The moment after that was probably the most difficult and the most dangerous part of the climb but it also brought instant illumination to my muddled mind. I felt as if the universe compressed all the wisdom worth knowing in a lifetime and delivered it to me on the horse’s back. (TO BE CONTINUED)

Thursday, November 23, 2006

Lessons from a Bagobo Horseman


Just a few hours ago, I learned that during life's most precarious moment, no one is coming to your aid. Except for the advise of a wise horseman, you're on your own. Alone.
I was on horseback for the first time in years, looking down a deep ravine where foaming rapids takes its course more than a hundred feet or so below. The road we were about to negotiate was full of slippery granite stones and muddy craters formed by hooves of horses that have been treading this route before. The only other way out of Tudaya---a hinterland sitio of Santa Cruz town barangay of Sibulan where the Bagobo-Tagabawas live, was through a kilometer climb of another (and deeper) ravine at the other side, a route that was bad for uninitiated knees like mine.
So, I looked down again upon the promise of the road below me, a panorama so beautiful it can make you cry, but my eyes instead took in the image of the cliff precariously hanging near its slippery edge.
"Will I ever get out of here alive?" I asked myself but as I did so, the horse had sunk its left hoof in a soft bed of mud, lurching its body forward so suddenly that it briefly threw me out of balance. I shrieked.
"Hold on! Hold on--and don't ever jump!" said the horseman behind me, with a stiff authority of a scoutmaster. "Jumping off a horseback is a dangerous thing!"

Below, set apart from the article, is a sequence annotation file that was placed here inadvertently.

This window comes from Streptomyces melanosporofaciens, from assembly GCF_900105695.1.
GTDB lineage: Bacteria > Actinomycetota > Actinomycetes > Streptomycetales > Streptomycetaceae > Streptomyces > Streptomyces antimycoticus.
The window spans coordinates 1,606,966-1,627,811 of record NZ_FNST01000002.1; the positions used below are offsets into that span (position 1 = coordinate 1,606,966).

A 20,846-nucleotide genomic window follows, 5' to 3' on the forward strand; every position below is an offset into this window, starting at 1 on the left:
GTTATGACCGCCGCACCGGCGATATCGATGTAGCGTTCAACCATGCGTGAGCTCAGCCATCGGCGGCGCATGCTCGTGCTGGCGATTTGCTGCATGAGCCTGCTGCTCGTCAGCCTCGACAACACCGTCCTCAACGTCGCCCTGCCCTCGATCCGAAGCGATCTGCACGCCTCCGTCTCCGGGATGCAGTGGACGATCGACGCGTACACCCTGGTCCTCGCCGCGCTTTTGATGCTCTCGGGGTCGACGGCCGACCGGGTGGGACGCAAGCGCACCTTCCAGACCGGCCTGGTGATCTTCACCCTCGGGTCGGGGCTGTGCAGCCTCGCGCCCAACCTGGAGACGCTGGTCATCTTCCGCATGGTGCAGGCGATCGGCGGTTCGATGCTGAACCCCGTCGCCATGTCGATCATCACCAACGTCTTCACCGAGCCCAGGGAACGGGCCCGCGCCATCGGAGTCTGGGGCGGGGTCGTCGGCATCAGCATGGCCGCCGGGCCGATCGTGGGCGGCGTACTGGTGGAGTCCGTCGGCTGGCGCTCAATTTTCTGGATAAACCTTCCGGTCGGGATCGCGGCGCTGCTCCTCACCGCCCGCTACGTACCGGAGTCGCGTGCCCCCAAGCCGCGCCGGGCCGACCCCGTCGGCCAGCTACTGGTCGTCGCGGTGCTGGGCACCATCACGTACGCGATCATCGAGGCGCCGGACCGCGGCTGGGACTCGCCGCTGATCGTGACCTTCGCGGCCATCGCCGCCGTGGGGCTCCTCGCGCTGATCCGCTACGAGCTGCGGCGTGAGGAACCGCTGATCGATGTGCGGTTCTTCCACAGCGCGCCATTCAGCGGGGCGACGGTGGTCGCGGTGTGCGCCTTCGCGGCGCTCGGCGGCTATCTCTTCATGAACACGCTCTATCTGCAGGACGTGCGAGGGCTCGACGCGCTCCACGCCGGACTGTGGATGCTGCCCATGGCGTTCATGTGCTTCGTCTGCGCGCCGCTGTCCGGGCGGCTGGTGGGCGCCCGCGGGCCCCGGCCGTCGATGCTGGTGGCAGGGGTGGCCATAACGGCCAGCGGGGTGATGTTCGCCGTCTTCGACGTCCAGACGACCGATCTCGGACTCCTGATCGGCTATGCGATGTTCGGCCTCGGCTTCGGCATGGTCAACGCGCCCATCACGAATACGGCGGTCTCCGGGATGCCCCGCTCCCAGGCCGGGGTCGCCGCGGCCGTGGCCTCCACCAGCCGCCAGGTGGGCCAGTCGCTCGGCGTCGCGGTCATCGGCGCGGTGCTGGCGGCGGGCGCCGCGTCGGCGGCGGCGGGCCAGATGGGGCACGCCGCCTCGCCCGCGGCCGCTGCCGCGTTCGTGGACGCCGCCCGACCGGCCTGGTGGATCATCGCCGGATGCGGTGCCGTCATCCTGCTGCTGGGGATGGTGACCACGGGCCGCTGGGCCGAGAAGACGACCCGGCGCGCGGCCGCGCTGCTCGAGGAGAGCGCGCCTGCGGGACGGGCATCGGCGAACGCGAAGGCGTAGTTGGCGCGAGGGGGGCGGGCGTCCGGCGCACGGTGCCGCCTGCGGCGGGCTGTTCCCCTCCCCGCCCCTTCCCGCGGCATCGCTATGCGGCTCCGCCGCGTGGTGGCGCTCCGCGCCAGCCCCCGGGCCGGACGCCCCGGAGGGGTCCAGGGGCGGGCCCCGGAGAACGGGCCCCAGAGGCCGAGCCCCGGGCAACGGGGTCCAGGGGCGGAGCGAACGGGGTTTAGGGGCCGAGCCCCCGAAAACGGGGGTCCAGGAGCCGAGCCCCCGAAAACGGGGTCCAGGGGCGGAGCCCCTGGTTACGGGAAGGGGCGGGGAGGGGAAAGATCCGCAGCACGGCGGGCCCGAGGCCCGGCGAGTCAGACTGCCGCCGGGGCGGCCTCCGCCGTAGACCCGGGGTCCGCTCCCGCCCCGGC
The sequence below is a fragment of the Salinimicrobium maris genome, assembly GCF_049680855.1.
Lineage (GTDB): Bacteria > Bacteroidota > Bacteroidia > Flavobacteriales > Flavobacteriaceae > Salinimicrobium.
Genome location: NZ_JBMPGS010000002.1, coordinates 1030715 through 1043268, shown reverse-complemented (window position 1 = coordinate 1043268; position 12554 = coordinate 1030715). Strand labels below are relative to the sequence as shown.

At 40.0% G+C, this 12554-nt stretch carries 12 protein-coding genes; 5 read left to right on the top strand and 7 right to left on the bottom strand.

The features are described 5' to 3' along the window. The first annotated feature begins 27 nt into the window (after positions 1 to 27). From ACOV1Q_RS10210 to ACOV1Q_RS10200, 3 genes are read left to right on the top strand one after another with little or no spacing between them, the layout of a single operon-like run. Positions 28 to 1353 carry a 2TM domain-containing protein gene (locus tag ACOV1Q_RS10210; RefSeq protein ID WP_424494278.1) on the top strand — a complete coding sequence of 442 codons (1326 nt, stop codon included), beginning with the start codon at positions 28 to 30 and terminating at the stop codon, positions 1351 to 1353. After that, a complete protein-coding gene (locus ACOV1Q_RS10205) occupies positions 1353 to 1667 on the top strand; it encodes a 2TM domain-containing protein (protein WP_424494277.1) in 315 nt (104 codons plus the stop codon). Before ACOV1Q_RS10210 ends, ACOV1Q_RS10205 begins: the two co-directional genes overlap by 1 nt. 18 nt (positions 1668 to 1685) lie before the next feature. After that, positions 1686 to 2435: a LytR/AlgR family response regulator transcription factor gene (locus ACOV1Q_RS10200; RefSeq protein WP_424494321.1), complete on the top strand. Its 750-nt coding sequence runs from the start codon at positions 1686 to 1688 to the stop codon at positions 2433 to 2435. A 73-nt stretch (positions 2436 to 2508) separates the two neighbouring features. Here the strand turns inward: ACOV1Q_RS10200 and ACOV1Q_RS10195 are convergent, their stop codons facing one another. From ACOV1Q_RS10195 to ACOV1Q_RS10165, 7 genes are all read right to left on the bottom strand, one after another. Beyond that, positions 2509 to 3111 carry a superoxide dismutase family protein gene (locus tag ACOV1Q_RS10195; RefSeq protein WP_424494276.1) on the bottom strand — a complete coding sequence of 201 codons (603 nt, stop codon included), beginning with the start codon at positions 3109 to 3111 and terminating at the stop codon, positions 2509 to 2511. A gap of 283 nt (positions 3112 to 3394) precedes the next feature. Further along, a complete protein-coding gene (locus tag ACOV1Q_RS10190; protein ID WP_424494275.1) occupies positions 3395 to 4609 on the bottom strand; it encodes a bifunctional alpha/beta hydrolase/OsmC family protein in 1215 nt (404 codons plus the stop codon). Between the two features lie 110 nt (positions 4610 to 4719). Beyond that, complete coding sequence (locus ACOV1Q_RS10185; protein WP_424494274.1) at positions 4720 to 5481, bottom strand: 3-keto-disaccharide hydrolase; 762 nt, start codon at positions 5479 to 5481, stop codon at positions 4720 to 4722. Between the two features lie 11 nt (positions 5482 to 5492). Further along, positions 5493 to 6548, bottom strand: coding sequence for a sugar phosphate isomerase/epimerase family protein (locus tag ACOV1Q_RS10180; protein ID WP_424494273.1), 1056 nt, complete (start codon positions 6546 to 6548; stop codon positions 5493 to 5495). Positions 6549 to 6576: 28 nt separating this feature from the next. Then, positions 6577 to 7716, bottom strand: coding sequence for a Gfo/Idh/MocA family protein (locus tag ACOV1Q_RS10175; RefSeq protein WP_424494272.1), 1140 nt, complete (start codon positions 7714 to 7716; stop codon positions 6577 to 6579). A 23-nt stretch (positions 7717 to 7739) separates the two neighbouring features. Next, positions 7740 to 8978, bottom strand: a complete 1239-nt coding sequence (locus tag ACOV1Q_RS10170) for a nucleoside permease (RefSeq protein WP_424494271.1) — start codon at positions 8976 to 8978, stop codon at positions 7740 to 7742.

He is a Bagobo-Tagabawa, but his Bisaya is good enough. He is such a small man, one could easily mistake him for a child, but his eight year old son is walking along beside him and so does his 10 year old daughter while he carries my backpack to allow me to concentrate. He said my load is much lighter than the 12 kilos he used to carry for Mt. Apo mountaineers."Always remember," he said, as the horse reaches the grassy spaces in between the boulders, "When negotiating with steep roads like this one, carry your body opposite the slope's direction. That will keep the balance. Then, if the horse makes sudden movement, just hold on, everything will turn out right. Unless the horse's body already lies crumpled on the ground, don't jump. Jumping off the horse back while the horse is negotiating a difficult trail is dangerous."
"Allow the horse freedom to make decisions. The beast is familiar with the trail and knows what to do better than you do. Keep the rein just to keep it from jumping off the cliff but reining it in most of the time, will limit its freedom of movement, hence, impedes its progress. (TO BE CONTINUED)